My anxiety level spiked as a kid when I heard those awful words from my mother, "Just wait 'till your dad gets home. He'll give you the beating of your life, you piece of shit." That same anxious feeling stirs inside when I'm in the middle of a project and I fear it might not be perfect.

Follow the growth of Krame, the main character in my novel, "The Shade Tree Choir". It is a story of a boy who overcomes abuse to become a success - at least in the eyes of others. It is my story. Krame will allow you to feel the burning of a belt, the slashing of a wicked tongue and the despair of being locked away in the dark for almost a full day. Through Krame's eyes you will see how the goal of perfectionism sets in and drives him to escape the brutality. He succeeds in getting away. But, does he really?

Mark Twain once said, "Everyone is a moon and has a dark side, which he never shows to anyone."

You will see the dark side of my moon in "The Shade Tree Choir", "PALS: Part One" and "PALS: Part Two." I hope you enjoy the ride. In the meantime, I need to return to my final edit of my book. Hopefully the last.

3 comments:

  1. GretchenHouser.Writer@gmail.comNovember 11, 2013 at 10:43 AM

    David: There’s one sentence in your poignant post that speaks volumes: "You will learn the value of true friends who were at their best for me when I was at my worst.” Wonderful post, wonderful words!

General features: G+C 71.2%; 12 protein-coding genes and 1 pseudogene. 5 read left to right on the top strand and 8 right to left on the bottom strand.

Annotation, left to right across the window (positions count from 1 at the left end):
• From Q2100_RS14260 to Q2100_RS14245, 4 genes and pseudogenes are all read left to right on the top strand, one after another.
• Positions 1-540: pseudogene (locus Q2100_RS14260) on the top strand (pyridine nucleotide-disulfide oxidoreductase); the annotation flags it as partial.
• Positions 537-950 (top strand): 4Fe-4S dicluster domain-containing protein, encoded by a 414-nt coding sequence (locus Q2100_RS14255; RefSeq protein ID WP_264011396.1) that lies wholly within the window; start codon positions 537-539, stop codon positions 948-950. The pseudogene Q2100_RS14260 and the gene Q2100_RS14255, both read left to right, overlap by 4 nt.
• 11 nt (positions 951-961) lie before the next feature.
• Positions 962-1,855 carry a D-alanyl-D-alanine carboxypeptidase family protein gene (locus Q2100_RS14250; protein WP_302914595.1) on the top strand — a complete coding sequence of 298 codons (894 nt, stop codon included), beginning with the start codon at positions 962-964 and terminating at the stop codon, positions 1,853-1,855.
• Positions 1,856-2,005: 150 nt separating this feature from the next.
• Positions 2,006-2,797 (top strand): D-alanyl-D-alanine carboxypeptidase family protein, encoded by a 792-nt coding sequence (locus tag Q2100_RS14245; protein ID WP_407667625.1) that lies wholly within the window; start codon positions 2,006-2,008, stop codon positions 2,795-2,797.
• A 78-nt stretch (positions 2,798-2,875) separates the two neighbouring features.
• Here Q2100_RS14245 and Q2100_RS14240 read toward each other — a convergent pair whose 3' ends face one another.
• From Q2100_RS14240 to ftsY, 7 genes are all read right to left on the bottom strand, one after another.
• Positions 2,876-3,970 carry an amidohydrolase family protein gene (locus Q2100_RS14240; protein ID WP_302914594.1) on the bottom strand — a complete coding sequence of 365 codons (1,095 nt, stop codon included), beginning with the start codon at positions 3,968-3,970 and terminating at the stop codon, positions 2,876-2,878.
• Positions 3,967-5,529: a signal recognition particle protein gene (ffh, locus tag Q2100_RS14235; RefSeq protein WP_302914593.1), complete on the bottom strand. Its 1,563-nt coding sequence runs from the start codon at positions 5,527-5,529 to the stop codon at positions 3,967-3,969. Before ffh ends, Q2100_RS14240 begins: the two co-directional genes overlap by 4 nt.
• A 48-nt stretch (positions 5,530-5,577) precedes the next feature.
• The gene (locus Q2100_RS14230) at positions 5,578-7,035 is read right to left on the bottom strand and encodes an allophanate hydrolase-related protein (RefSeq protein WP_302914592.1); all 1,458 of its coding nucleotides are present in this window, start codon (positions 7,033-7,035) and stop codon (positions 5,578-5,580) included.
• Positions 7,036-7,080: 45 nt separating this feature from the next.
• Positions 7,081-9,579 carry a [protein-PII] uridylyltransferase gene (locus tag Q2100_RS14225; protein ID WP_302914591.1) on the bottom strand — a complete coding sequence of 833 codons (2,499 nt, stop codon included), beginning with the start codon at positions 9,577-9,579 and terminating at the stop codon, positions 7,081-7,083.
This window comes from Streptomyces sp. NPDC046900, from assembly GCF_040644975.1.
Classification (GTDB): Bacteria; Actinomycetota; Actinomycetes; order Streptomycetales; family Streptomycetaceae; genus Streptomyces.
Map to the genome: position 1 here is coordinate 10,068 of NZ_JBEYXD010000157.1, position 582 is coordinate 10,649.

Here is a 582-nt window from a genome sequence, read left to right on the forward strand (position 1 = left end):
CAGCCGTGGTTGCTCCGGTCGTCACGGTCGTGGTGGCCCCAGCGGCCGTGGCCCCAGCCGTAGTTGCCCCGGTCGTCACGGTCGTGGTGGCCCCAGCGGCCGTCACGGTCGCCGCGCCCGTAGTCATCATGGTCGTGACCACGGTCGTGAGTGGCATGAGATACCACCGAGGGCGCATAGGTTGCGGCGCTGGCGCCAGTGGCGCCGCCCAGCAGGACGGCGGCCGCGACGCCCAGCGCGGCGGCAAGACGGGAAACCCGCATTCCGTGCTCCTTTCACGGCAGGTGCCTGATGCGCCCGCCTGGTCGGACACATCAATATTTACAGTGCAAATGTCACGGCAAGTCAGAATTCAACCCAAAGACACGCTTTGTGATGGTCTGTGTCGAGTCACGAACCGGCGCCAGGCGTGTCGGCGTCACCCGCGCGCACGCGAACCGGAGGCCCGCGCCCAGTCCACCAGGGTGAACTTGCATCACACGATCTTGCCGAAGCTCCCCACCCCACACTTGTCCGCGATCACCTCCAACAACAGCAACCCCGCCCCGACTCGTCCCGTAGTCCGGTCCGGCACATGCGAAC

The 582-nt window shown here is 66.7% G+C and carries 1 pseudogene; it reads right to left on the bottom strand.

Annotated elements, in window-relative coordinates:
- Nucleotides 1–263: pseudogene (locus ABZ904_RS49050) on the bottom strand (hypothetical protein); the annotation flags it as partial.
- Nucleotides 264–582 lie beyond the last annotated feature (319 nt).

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  2. David: Finished The Shade Tree Choir yesterday evening. Read it in one sitting. So powerful and touching! It brought back so many memories. I wasn't abused as horribly as Krame, but it was bad. Those memories were sad. But the book brought back a lot of other memories, too, not sad. Playing "ringy-runny," ringing doorbells and running away.

    Then there were the really dumb things: hanging a rope down from a high railroad trestle over a creek then swinging on it while your buddies threw rocks at you trying to get you to fall off. No one got killed, thank God, as happened with your friend jumping off the bridge, but plenty of bad bruises and fun memories.

    Looking forward to reading PALS now.

    Thanks!

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  3. I feel compelled to comment as I have yet to decide whether to read your book or not. I, too, grew up in the North End of Dubuque, IA in the 60's. A fellow classmate from grade school read your book and recommended reading it since the setting is in the neighborhood I grew up in. The setting of the book intrigued me enough to want to read it. But when I saw the serious side of the book as it related to being abused as a child and read some of the excerpts from the book, I am compelled to not read it. My reasoning for this is because someone very close to me was abused physically and emotionally as a child and endured beatings from a belt and told they would not amount to anything. I read your articles on "The Creative Adult is the Child who Survived" and " Why Some Child Abuse Survivors are Perfectionists". The person close to me who survived the abuse is now a very "creative adult" , a "perfectionist", and a "workaholic". There may be other reasons for these traits but you gave me insight and a possible explanation as to why they have these tendencies.